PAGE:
This is a guest submission from Andy Mort from sheepdressedlikewolves.com
My birthday. Again? Already? I felt no different from last year, or the last five years for that matter. But the statistics don’t lie. Number of years lived: increasing at an alarming rate. And I was telling myself the same old story yet again.
‘This year is going to be the one. Everything will finally fall into place.’
And did it? Well, no…
But before lamenting yet another perceived failure, I stopped. What unit of measurement was I using when judging whether my life was ‘falling into place’? What did that even mean?
Stuck Only In My Mind
The truth was it meant nothing. It was just a way for me to offset responsibility for my own happiness and ‘success’ into the hands of a future that never arrives. I had adopted the mindset of ‘never enough’ and an extremely harsh attitude towards myself, comparing my life to my perception of others’ and constantly bouncing from one idea to the next hoping to somehow emulate the success of other musicians, bloggers, and solopreneurs.
I had lost all sense of my own ‘why’ and had become increasingly obsessed with copying other peoples’ ‘hows’. I was doing work that bored me, and trying to make money from my music and website that didn’t reflect any real sense of who I was or the message I wanted to convey. I was doing what I thought I ‘should’ be doing and pursuing other peoples’ ideas of success.
I am a songwriter and in March 2014 released my fourth studio album, Year 0. Since starting in 2005, I have experienced consistent periodic crises where I scrutinize and paralyzingly overthink my reason for pursuing my creative projects. During these periods I generally lose all of my momentum and creative motivation and feel like everything I’m trying to do is pointless.
Life Changing Discovery
In 2011 I read Marti Olsen Laney’s book, The Introvert Advantage, for the first time after it was recommended to me, and I began a life-changing journey of self-discovery. I had never looked into what introversion was until that point. I later found myself relating to Elaine Aron’s portrait of Highly Sensitive People, which was really the icing on the cake, allowing me to re-frame my relationship with performing, music, and other people.
A while later I had an enlightening conversation with a close friend and told him how frustrated I found it not having any idea of what direction I should be going with my art, work, and life in general. He paused before saying something that completely changed my whole outlook:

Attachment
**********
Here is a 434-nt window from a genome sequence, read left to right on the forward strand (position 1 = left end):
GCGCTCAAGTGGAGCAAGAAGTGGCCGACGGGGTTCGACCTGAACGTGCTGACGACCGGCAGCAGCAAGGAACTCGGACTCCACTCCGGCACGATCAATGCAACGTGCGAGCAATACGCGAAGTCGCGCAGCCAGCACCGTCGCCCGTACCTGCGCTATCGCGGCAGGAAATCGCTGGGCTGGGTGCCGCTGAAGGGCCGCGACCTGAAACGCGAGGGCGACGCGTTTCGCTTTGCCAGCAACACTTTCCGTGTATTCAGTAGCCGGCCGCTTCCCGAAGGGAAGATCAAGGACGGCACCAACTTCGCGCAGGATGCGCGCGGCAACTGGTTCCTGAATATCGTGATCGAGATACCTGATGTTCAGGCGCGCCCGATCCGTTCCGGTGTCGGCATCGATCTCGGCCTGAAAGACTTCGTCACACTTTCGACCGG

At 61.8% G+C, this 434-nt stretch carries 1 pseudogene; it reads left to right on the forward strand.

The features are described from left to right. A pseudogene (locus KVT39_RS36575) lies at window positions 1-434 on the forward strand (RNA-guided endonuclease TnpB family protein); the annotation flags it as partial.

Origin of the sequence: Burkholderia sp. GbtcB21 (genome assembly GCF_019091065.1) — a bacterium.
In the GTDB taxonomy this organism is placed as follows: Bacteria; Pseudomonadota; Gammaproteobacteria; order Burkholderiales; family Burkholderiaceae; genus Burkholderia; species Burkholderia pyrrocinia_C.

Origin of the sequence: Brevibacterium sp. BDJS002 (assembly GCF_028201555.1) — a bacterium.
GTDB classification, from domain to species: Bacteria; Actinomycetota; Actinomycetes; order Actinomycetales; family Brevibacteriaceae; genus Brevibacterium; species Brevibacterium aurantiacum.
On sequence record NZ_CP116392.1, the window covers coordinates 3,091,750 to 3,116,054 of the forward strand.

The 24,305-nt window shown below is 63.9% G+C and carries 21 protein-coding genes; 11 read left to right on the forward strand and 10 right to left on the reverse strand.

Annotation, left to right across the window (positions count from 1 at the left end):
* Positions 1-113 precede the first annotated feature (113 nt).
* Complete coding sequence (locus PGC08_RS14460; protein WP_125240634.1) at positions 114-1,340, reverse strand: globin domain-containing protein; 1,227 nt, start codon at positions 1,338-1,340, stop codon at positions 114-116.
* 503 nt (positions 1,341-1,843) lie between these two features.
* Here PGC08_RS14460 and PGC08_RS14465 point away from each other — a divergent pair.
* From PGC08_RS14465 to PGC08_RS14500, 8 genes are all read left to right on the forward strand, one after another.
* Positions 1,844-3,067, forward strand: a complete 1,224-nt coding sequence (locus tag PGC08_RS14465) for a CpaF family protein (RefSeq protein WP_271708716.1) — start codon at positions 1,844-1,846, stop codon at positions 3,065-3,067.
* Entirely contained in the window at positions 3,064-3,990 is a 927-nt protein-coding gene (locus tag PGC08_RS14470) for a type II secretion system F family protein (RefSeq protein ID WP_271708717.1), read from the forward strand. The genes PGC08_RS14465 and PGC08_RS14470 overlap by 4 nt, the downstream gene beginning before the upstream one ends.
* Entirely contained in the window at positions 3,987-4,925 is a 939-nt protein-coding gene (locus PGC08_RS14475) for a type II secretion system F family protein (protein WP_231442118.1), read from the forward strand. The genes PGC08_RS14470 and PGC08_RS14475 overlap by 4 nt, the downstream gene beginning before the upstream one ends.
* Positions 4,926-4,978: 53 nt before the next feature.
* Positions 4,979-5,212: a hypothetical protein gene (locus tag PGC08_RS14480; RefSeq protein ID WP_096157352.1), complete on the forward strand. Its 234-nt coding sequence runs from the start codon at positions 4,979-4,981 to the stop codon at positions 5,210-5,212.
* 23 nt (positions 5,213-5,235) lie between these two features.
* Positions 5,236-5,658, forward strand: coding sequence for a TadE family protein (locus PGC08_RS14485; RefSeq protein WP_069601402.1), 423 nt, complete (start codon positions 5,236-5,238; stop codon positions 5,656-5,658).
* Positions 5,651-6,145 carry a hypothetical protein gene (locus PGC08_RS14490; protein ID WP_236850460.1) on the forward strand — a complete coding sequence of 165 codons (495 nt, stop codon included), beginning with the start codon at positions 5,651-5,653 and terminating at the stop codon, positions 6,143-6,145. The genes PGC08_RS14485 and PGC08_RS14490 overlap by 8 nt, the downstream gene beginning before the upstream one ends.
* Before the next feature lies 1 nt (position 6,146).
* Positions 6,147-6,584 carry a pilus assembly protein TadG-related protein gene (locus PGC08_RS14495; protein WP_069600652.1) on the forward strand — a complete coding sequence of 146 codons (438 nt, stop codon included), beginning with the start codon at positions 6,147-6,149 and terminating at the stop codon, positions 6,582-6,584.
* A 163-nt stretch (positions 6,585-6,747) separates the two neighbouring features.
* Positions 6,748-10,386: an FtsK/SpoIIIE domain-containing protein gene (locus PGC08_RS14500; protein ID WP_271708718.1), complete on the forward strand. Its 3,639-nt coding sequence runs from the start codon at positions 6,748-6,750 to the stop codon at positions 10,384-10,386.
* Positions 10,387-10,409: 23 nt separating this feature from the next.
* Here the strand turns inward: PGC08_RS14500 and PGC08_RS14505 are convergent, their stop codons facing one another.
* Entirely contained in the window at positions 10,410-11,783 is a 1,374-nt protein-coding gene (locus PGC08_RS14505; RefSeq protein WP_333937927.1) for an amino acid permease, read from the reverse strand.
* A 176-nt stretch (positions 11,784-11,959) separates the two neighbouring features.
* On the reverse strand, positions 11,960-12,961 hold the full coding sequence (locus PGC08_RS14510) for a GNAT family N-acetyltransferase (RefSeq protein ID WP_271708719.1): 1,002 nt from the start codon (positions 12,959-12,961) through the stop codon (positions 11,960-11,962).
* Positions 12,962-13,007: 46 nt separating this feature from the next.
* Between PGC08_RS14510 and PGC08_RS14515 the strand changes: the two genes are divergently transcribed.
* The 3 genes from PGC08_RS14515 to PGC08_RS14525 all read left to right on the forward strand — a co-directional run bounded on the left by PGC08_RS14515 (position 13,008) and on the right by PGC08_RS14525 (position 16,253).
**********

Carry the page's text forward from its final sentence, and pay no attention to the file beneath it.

‘You are not defined by what you do, but rather how you do it and most importantly, why you do it’.
Called To Serve
We discussed the notion of identifying my ‘life theme’ to bring perspective and a sense of direction to the day to day. A theme can be unearthed within the truth that we all have passions, interests and a deep desire to serve certain groups or individuals. Well, since reading The Introvert Advantage I had become passionate about the desire to share my own discoveries and help people like me.
I felt compelled to serve other creative introverts and highly sensitive people, who might need inspiring, encouraging and equipping with new ways of seeing the world in the context of their temperament.
Knowing who I wanted to focus on helped me to get crystal clear on the goals I set for myself and I became content with the work that previously felt like a frustrating ‘daily grind’.
We all have a theme/narrative in life. It’s the way our character and personality interact with the world when we’re not really thinking about it. It’s what and who we naturally care about. It’s what dictates the kinds of films we like, the music we listen to, or the types of people to whom we are drawn.
Your “Why” Is Far More Important Than Your “What”
There is a common fallacy in our culture that removing oneself from the daily grind requires a change in lifestyle; quitting your job, doing what you love etc. But it seems to be a lot more nuanced than that. It is not about what you do, or what you’ve stopped doing, and more about why and how you do or don’t do it.
I have found ‘The Grind’ in those moments when I’ve lost my sense of why. It is not something that ever disappears completely; there are days when I am tired, overwhelmed, grumpy, comparing myself with others, and wishing that I was doing something else. Those days when I forget who and why I am serving with my music and words.
But I always come back to my bigger sense of why I’m doing what I do and who I’m doing it for. I have an email folder full of ‘encouraging’ messages from people who have experienced ‘aha!’ moments reading my blog, feeling encouraged and inspired to step through their fears and into their creative projects, despite not feeling ready or good enough. This is more than enough to keep me going during those grind days.
Even if we love what we do, we will all still feel a negative ‘Grind’ from time to time. But being aware of your place/focus/theme to come back to when you need to re-center and gather perspective becomes comforting and reassuring.
Andy Mort is a UK based musician and writer. He is the founder of SheepDressedLikeWolves.com, which is a Blog and Podcast aimed at encouraging introverted and highly sensitive people to embrace their creativity and push against the expectations of an often overwhelming world. Be sure to download his FREE eBook “The Gentle Rebel Manifesto” as well.